As one of the more underrated vocalists in the industry, Younha acted as a puppet for seven long years releasing incomplete albums under her former agency, Lion Media, due to financial issues. Younha finally signed with We Alive after settling a lawsuit against Lion Media, and slowly planned her return back to the industry. With her newfound freedom, Younha seems to have discovered her true love for pop rock in her 4th album, ‘SUPERSONIC’. For the young soloist, this album has been an opportunity to experiment and finally run with her enormous talent with no boundaries.
In this album, Younha sheds her former tomboy-ish, faux-punk rocker girl image and makes her comeback with natural, luscious locks and sophisticated looks as well as even more matured vocals. Whether she is singing the soft ballad song “Peace Love and Ice Cream” or the pop rock song “Password 486“, Younha’s innocent yet powerful vocals have always showcased a unique flair even when singing the most ordinary melodies.
Amidst the avalanche of summer releases, the music video for “Run” stands out of the crowd, and the single may finally be the one to dethrone her current number one song, “We Broke Up Today” (daum). What drew the public to the lead single was its rather simple music video. Using simplicity as a stepping stone, Younha severs herself from the flashy, grandiose music video productions that many idols use to draw attention and paints a beautiful story of a girl running after her passion. As she runs, she encounters a number of obstacles that crash around her, and at one point, Younha drops to her knees defeated, only to get back up stronger and faster, beaming. She shouts:
Spreading the shrunken shoulders, grabbing hold of the disorderly heart
If we erase the uneasy looks, there is no time to stop, a confession for you
Time run away faster, fly away with me far away
Take me to the glaring sky so I can fly higher than anyone else
With her big comeback, Younha brought along Jay Park, John Park, and Tiger JK to feature in her songs, bringing another layer of talent to the album. “Rock Like Stars” featuring Tiger JK seemed unsettling and frantic as strong rock band instrumentals overshadowed vocals, and contrary to the hype and anticipation, this track failed to impress with the lack of a particularly catchy beat or chorus. On the other hand, the single “Would We Have Changed” with John Park presented a beautiful harmony between the two strong vocalists. If Younha’s voice was like a perfect sundae with her chillingly perfect tone, John Park has to be the warm chocolate on top with his sweet, mid-range vocals.
“Drive” featuring Jay Park is like the ugly duckling of the album as it stands out like a sore thumb. I was clearly not “ready for this one“. Jay Park does indeed fulfill his part by bringing his own Seattle swag into the song. But the clashing transition from rap to rock to rap and back to rock again is definitely too “fresh style” for me, but what did stand out was the beginning of the change you will soon see in Younha as she claims:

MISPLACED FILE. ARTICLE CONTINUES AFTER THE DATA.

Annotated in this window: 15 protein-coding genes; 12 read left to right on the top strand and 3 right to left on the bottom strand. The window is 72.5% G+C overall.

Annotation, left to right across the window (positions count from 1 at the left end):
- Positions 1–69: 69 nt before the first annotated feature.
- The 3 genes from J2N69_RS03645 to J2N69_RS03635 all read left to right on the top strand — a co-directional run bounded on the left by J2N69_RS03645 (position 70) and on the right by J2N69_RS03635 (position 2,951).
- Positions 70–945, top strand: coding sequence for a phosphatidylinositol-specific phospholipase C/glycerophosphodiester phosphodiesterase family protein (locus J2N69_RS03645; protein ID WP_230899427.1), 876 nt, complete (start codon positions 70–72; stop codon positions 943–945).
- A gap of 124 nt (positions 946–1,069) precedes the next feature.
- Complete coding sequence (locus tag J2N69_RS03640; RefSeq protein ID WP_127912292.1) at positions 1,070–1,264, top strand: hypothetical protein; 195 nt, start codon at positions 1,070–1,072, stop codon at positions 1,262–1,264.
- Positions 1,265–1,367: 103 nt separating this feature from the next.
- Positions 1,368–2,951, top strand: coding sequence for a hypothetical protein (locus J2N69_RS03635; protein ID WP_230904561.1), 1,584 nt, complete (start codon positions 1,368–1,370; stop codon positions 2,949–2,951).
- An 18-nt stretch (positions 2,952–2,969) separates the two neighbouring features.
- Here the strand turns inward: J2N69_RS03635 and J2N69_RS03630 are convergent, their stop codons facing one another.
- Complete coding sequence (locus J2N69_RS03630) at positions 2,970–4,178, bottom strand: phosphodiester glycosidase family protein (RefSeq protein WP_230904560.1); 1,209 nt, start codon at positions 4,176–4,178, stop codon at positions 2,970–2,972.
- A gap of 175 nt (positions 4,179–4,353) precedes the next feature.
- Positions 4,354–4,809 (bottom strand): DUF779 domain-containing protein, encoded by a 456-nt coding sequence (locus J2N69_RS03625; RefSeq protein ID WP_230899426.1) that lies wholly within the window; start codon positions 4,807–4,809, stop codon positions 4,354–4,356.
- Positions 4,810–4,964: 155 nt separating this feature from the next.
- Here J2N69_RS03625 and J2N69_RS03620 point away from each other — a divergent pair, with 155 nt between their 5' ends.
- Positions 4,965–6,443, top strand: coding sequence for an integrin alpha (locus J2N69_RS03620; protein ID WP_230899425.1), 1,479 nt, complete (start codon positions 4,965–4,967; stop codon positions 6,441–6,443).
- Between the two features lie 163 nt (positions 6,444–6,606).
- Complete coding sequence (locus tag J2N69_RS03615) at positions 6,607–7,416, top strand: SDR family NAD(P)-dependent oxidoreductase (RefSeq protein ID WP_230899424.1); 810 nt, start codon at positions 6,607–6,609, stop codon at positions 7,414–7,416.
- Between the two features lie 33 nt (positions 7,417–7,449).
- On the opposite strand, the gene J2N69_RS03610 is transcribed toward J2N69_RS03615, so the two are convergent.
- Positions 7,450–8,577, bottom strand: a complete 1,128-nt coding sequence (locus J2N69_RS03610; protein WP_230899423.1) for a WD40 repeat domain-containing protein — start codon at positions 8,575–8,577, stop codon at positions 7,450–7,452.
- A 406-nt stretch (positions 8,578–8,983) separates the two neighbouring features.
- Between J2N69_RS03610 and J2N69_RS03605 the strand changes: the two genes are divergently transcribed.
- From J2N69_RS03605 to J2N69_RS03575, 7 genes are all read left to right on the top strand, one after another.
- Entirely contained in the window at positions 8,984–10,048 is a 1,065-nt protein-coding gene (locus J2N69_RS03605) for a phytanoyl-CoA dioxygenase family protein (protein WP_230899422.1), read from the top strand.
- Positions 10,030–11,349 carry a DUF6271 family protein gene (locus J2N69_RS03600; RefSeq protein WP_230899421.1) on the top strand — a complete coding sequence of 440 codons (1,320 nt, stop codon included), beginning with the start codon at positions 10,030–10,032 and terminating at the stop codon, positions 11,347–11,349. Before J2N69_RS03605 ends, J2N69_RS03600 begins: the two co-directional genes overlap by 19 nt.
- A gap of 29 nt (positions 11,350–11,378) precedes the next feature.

The weak image that you’ve seen
You won’t be able to see it again
I am born again even stronger
I didn’t know it before
I was dragged around back then
But now I am sitting in the driver’s seat
I’m going to forget the pain that I’ve felt, I’m gonna take control of my life
Everything that happens, even the little things, I’m gonna take control of my life
Producer Score (Primary Score, Lee Seung Chul, Primary Skool) makes frequent appearances throughout the album and even dips his hands in the title track, “People“, which anyone and everyone can relate to. Singing about the ordinary days, happenings that ordinary people experience, the song emphasizes the mundane nature of our daily lives with its steady piano beats. Younha mentioned when she guested on ‘Yoo Hee Yeol’s Sketchbook‘ that she wrote this song thinking about the blank facial expressions on the faces of the people coming back from work. I personally enjoy the song for its commonness as the melody fits perfectly with the lyrics.
A notable charm of “No Limit” is its Seo Taiji-esque style of the song. It almost seems as though Younha is trying to mimic the unique vocals of Seo Taiji. As a fan of punk rock bands, this particular track was one that stood out to me as the most “punk” I’ve heard from Younha. The heavy guitar riffs and wild drum beats blend well with Younha’s refreshing vocals.
Younha is an artist who can be easily missed with a blink-of-an-eye in the midst of all the other releases that are erupting as we enter the peak season for comebacks and releases. But with a lead single like “Run” and high quality underdog tracks fortifying the album, one thing is for sure: Younha’s CD sales are expected to do well. I applaud the young soloist for her brave dive into the hip hop world as well as her newly found stance as a singer-songwriter in this album. Although the album may not be the most influential in the K-pop movement, it’s an unmistakably significant album for her career.
What are your thoughts on Younha’s ‘SUPERSONIC’? Leave an honest rating and your thoughts in the comments below.
Note: this article does not reflect the opinions of allkpop, only the author.